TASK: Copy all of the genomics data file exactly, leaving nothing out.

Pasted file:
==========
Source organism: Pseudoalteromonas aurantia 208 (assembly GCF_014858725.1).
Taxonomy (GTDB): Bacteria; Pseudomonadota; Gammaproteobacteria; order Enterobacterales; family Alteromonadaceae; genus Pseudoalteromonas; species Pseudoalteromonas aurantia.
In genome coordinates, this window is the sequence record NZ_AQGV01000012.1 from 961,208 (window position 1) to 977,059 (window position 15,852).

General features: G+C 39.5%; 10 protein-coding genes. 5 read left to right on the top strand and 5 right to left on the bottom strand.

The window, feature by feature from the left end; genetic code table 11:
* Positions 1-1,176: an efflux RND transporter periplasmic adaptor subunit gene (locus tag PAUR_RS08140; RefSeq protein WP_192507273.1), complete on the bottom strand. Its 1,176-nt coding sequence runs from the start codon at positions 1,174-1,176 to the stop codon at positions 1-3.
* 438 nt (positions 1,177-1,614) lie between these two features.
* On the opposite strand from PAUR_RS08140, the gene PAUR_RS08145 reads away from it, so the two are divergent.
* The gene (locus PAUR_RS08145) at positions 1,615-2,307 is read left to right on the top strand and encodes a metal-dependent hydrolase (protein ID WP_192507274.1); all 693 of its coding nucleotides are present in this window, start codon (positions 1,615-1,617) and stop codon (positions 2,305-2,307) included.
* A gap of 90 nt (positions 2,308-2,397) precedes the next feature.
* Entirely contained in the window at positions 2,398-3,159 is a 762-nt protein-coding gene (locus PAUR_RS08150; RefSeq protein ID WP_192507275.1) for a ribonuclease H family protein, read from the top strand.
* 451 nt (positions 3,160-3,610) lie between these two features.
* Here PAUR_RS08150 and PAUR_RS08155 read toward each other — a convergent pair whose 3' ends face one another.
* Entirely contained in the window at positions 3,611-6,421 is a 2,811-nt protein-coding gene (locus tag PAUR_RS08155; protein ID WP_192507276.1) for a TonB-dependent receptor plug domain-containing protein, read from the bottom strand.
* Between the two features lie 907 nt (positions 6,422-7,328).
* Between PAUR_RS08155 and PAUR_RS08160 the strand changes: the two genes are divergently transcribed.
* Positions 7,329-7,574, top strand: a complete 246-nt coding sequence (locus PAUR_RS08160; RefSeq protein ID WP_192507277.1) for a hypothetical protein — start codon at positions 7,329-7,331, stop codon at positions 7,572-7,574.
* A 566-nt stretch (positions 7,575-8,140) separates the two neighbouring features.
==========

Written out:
Source organism: Pseudoalteromonas aurantia 208 (assembly GCF_014858725.1).
Taxonomy (GTDB): Bacteria; Pseudomonadota; Gammaproteobacteria; order Enterobacterales; family Alteromonadaceae; genus Pseudoalteromonas; species Pseudoalteromonas aurantia.
In genome coordinates, this window is the sequence record NZ_AQGV01000012.1 from 961,208 (window position 1) to 977,059 (window position 15,852).

General features: G+C 39.5%; 10 protein-coding genes. 5 read left to right on the top strand and 5 right to left on the bottom strand.

The window, feature by feature from the left end; genetic code table 11:
* Positions 1-1,176: an efflux RND transporter periplasmic adaptor subunit gene (locus tag PAUR_RS08140; RefSeq protein WP_192507273.1), complete on the bottom strand. Its 1,176-nt coding sequence runs from the start codon at positions 1,174-1,176 to the stop codon at positions 1-3.
* 438 nt (positions 1,177-1,614) lie between these two features.
* On the opposite strand from PAUR_RS08140, the gene PAUR_RS08145 reads away from it, so the two are divergent.
* The gene (locus PAUR_RS08145) at positions 1,615-2,307 is read left to right on the top strand and encodes a metal-dependent hydrolase (protein ID WP_192507274.1); all 693 of its coding nucleotides are present in this window, start codon (positions 1,615-1,617) and stop codon (positions 2,305-2,307) included.
* A gap of 90 nt (positions 2,308-2,397) precedes the next feature.
* Entirely contained in the window at positions 2,398-3,159 is a 762-nt protein-coding gene (locus PAUR_RS08150; RefSeq protein ID WP_192507275.1) for a ribonuclease H family protein, read from the top strand.
* 451 nt (positions 3,160-3,610) lie between these two features.
* Here PAUR_RS08150 and PAUR_RS08155 read toward each other — a convergent pair whose 3' ends face one another.
* Entirely contained in the window at positions 3,611-6,421 is a 2,811-nt protein-coding gene (locus tag PAUR_RS08155; protein ID WP_192507276.1) for a TonB-dependent receptor plug domain-containing protein, read from the bottom strand.
* Between the two features lie 907 nt (positions 6,422-7,328).
* Between PAUR_RS08155 and PAUR_RS08160 the strand changes: the two genes are divergently transcribed.
* Positions 7,329-7,574, top strand: a complete 246-nt coding sequence (locus PAUR_RS08160; RefSeq protein ID WP_192507277.1) for a hypothetical protein — start codon at positions 7,329-7,331, stop codon at positions 7,572-7,574.
* A 566-nt stretch (positions 7,575-8,140) separates the two neighbouring features.